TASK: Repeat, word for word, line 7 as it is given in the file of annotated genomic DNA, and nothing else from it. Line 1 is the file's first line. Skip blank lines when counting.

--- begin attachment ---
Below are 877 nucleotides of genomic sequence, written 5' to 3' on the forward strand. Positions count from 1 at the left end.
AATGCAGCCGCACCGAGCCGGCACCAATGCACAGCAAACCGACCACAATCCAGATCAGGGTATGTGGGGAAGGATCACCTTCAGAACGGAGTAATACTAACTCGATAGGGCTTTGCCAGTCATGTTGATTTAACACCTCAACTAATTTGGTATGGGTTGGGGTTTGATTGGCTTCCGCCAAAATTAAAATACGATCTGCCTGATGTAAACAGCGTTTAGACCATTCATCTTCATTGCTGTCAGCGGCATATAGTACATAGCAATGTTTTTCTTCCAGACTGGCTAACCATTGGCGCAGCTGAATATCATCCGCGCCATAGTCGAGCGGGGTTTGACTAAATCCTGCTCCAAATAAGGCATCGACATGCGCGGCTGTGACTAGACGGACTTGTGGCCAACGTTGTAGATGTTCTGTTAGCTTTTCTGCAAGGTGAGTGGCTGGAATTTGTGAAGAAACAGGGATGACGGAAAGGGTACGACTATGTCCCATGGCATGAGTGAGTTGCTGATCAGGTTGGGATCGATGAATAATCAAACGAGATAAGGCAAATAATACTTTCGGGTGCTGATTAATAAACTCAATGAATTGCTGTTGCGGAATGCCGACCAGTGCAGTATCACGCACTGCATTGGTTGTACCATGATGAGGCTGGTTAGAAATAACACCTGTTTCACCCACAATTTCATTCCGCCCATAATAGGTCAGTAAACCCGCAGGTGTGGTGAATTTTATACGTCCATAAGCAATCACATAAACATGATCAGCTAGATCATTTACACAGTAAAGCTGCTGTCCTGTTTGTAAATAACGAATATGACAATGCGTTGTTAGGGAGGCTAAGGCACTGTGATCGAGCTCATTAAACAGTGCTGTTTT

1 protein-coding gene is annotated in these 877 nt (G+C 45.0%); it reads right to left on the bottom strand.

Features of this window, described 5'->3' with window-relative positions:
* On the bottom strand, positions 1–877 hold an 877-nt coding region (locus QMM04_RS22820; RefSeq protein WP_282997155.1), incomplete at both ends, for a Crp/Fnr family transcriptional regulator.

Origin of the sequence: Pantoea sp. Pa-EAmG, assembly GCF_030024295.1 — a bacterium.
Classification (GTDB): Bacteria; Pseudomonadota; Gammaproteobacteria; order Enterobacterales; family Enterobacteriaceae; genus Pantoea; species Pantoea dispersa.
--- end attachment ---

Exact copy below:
Classification (GTDB): Bacteria; Pseudomonadota; Gammaproteobacteria; order Enterobacterales; family Enterobacteriaceae; genus Pantoea; species Pantoea dispersa.